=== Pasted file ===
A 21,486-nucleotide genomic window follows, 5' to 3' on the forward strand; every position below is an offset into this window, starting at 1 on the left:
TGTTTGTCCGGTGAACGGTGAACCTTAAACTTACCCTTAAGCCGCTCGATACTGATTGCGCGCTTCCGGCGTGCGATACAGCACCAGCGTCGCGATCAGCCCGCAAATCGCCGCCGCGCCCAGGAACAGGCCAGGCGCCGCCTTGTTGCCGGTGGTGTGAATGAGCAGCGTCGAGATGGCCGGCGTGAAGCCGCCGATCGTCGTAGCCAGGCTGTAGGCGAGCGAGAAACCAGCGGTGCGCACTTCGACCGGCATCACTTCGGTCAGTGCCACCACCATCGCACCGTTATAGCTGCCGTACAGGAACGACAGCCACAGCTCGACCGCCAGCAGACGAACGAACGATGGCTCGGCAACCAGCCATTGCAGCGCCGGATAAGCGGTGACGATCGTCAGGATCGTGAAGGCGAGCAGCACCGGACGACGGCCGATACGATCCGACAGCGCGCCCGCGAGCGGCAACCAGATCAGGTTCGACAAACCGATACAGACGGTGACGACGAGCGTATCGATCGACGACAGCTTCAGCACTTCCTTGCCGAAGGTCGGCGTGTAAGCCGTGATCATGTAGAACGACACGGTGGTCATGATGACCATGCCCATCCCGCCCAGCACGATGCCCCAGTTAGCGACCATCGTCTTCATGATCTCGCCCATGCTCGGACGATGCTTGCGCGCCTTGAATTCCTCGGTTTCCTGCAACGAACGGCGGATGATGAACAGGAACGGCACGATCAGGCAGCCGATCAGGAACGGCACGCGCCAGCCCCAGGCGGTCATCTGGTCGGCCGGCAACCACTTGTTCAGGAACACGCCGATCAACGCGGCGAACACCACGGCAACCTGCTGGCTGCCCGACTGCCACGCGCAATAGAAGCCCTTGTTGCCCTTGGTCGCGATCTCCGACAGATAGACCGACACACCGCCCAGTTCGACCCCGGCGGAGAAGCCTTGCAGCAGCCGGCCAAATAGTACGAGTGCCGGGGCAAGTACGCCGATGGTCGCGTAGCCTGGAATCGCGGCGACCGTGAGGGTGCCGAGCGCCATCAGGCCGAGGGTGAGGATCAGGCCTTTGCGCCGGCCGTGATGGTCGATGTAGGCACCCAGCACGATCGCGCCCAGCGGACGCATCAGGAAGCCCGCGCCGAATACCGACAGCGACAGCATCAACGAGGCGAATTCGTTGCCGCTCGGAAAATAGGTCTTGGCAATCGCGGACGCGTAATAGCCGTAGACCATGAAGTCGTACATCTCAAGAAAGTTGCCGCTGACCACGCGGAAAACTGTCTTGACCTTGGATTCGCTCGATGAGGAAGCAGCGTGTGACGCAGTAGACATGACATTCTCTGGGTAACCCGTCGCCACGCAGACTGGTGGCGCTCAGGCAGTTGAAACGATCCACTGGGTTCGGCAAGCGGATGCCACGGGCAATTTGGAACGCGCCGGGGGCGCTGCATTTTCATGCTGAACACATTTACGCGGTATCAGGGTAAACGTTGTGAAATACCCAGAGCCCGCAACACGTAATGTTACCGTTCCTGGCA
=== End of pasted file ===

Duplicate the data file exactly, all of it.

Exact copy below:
A 21,486-nucleotide genomic window follows, 5' to 3' on the forward strand; every position below is an offset into this window, starting at 1 on the left:
TGTTTGTCCGGTGAACGGTGAACCTTAAACTTACCCTTAAGCCGCTCGATACTGATTGCGCGCTTCCGGCGTGCGATACAGCACCAGCGTCGCGATCAGCCCGCAAATCGCCGCCGCGCCCAGGAACAGGCCAGGCGCCGCCTTGTTGCCGGTGGTGTGAATGAGCAGCGTCGAGATGGCCGGCGTGAAGCCGCCGATCGTCGTAGCCAGGCTGTAGGCGAGCGAGAAACCAGCGGTGCGCACTTCGACCGGCATCACTTCGGTCAGTGCCACCACCATCGCACCGTTATAGCTGCCGTACAGGAACGACAGCCACAGCTCGACCGCCAGCAGACGAACGAACGATGGCTCGGCAACCAGCCATTGCAGCGCCGGATAAGCGGTGACGATCGTCAGGATCGTGAAGGCGAGCAGCACCGGACGACGGCCGATACGATCCGACAGCGCGCCCGCGAGCGGCAACCAGATCAGGTTCGACAAACCGATACAGACGGTGACGACGAGCGTATCGATCGACGACAGCTTCAGCACTTCCTTGCCGAAGGTCGGCGTGTAAGCCGTGATCATGTAGAACGACACGGTGGTCATGATGACCATGCCCATCCCGCCCAGCACGATGCCCCAGTTAGCGACCATCGTCTTCATGATCTCGCCCATGCTCGGACGATGCTTGCGCGCCTTGAATTCCTCGGTTTCCTGCAACGAACGGCGGATGATGAACAGGAACGGCACGATCAGGCAGCCGATCAGGAACGGCACGCGCCAGCCCCAGGCGGTCATCTGGTCGGCCGGCAACCACTTGTTCAGGAACACGCCGATCAACGCGGCGAACACCACGGCAACCTGCTGGCTGCCCGACTGCCACGCGCAATAGAAGCCCTTGTTGCCCTTGGTCGCGATCTCCGACAGATAGACCGACACACCGCCCAGTTCGACCCCGGCGGAGAAGCCTTGCAGCAGCCGGCCAAATAGTACGAGTGCCGGGGCAAGTACGCCGATGGTCGCGTAGCCTGGAATCGCGGCGACCGTGAGGGTGCCGAGCGCCATCAGGCCGAGGGTGAGGATCAGGCCTTTGCGCCGGCCGTGATGGTCGATGTAGGCACCCAGCACGATCGCGCCCAGCGGACGCATCAGGAAGCCCGCGCCGAATACCGACAGCGACAGCATCAACGAGGCGAATTCGTTGCCGCTCGGAAAATAGGTCTTGGCAATCGCGGACGCGTAATAGCCGTAGACCATGAAGTCGTACATCTCAAGAAAGTTGCCGCTGACCACGCGGAAAACTGTCTTGACCTTGGATTCGCTCGATGAGGAAGCAGCGTGTGACGCAGTAGACATGACATTCTCTGGGTAACCCGTCGCCACGCAGACTGGTGGCGCTCAGGCAGTTGAAACGATCCACTGGGTTCGGCAAGCGGATGCCACGGGCAATTTGGAACGCGCCGGGGGCGCTGCATTTTCATGCTGAACACATTTACGCGGTATCAGGGTAAACGTTGTGAAATACCCAGAGCCCGCAACACGTAATGTTACCGTTCCTGGCA